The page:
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Dignam Surname Ancestry Results

Our indexes 1000-1999 include entries for the spelling 'dignam'. In the period you have requested, we have the following 72 records (displaying 41 to 50): 

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Traders and professionals in London (1856)
The Post Office London Directory for 1856 includes this 'Commercial and Professional Directory', recording over 100,000 individuals.

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Traders and professionals in London
 (1856)
National ArchivesPersons of standing recommending London police recruits (1843-1857)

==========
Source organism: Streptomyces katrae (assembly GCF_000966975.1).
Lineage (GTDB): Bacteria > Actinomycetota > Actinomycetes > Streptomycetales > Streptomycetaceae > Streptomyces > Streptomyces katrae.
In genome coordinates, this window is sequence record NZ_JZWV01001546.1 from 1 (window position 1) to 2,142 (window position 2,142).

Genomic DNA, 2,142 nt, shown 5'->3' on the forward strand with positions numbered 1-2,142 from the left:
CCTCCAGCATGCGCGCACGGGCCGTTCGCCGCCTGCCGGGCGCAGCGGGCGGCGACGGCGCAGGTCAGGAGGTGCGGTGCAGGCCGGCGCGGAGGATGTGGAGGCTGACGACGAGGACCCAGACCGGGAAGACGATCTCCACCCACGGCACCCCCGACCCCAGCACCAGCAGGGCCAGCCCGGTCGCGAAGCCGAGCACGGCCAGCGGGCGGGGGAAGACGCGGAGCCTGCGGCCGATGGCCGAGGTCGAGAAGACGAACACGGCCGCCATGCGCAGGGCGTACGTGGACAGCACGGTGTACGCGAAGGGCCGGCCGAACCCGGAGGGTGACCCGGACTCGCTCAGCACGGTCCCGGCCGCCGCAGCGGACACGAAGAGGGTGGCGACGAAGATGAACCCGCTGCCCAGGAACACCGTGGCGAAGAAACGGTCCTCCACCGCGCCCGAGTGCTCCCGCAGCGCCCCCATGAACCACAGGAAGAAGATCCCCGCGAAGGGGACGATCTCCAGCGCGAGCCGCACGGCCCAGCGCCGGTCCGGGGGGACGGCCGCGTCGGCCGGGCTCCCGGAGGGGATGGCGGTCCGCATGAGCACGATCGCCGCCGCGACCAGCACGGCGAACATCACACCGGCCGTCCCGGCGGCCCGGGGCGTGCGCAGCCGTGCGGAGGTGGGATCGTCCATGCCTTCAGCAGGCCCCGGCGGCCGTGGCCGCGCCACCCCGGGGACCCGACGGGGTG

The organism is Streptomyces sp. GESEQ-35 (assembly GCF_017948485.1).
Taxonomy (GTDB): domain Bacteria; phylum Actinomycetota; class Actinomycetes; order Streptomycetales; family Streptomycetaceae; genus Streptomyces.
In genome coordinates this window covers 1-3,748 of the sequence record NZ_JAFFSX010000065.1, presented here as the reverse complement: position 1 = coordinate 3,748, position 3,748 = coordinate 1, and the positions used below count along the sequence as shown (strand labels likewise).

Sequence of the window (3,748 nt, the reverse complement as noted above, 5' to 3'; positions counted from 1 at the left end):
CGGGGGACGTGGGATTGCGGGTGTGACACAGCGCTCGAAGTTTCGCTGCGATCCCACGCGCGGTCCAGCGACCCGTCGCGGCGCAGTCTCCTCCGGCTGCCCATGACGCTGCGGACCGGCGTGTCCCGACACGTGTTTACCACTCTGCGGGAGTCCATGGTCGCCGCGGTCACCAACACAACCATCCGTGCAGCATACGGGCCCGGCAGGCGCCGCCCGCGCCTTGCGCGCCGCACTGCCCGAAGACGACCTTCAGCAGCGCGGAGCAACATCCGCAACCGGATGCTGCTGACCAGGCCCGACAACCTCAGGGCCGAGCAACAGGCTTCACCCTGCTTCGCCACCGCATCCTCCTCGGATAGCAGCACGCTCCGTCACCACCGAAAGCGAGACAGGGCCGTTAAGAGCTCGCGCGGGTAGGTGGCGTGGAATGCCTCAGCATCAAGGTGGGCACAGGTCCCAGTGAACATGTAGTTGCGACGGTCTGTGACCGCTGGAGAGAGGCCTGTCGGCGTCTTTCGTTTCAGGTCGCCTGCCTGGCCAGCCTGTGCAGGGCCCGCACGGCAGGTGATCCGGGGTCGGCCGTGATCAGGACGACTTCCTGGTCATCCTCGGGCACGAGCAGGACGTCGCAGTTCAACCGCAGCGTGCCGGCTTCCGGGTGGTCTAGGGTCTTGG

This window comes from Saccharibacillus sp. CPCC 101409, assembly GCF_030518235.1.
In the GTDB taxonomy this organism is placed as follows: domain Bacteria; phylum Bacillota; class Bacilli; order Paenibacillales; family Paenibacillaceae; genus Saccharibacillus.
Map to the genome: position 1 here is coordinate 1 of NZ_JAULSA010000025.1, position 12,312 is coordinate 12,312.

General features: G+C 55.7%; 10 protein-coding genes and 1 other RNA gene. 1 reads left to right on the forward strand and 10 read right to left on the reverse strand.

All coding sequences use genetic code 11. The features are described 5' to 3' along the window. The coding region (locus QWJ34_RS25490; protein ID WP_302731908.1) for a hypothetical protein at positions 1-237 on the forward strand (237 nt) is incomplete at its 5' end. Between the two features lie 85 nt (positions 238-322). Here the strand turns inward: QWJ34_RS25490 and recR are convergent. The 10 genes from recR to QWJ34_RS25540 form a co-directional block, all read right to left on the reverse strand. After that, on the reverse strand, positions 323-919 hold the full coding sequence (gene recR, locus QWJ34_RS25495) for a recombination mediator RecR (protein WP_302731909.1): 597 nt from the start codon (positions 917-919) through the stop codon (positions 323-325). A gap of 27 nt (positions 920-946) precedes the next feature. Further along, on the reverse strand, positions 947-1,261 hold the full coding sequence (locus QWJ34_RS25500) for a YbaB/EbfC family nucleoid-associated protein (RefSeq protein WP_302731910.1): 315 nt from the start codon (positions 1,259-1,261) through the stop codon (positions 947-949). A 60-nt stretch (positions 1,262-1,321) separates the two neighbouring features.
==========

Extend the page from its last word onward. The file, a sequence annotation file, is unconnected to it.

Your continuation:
The Metropolitan Police Register of Joiners (MEPO 4/334) lists policemen joining the force 1 January 1843 to 1 April 1857 (warrant numbers 19893 to 35804). The register is alphabetical, in so far as the recruits are listed chronologically grouped under first letter of surname. It gives Date of Appointment, Name, Number of Warrant, Cause of Removal from Force (resigned, dismissed, promoted or died), and Date of Removal. Although the register was closed for new entrants at the end of 1842, the details of removals were always recorded, some being twenty or more years later. Those recruits not formerly in the police, the army, or some government department, were required to provide (normally) at least two letters of recommendation from persons of standing, and details of these are entered on the facing pages. Where a recruit was only recently arrived in the metropolis, the names and addresses of the recommenders can be invaluable for tracing where he came from. Those recruits not formerly in the police, the army, or some government department, were required to provide (normally) at least two letters of recommendation from persons of standing, and details of these are entered on the facing pages: the names in these are indexed here (the police recruits are indexed separately and not included here). Recruits transferred from other forces or rejoining the force did not normally need recommendations - in the latter case, former warrant numbers are given - but some recommendations are from police inspectors, even other constables. Recruits coming from the army sometimes have general military certificates of good conduct, but most often have a letter from their former commanding officer; recruits recommended by government departments (most often the Home Office) similarly have letters from the head of department. But the great majority of the names and addresses in these pages are of respectable citizens having some sort of personal acquaintance with the recruit. Where more than two recommendations were provided, the clerk would only record one or two, with the words 'and others'. Tradesmen are sometimes identified as such by their occupations; there are some gentry. Although the bulk of these names are from London and the home counties, a scattering are from further afield throughout Britain and Ireland.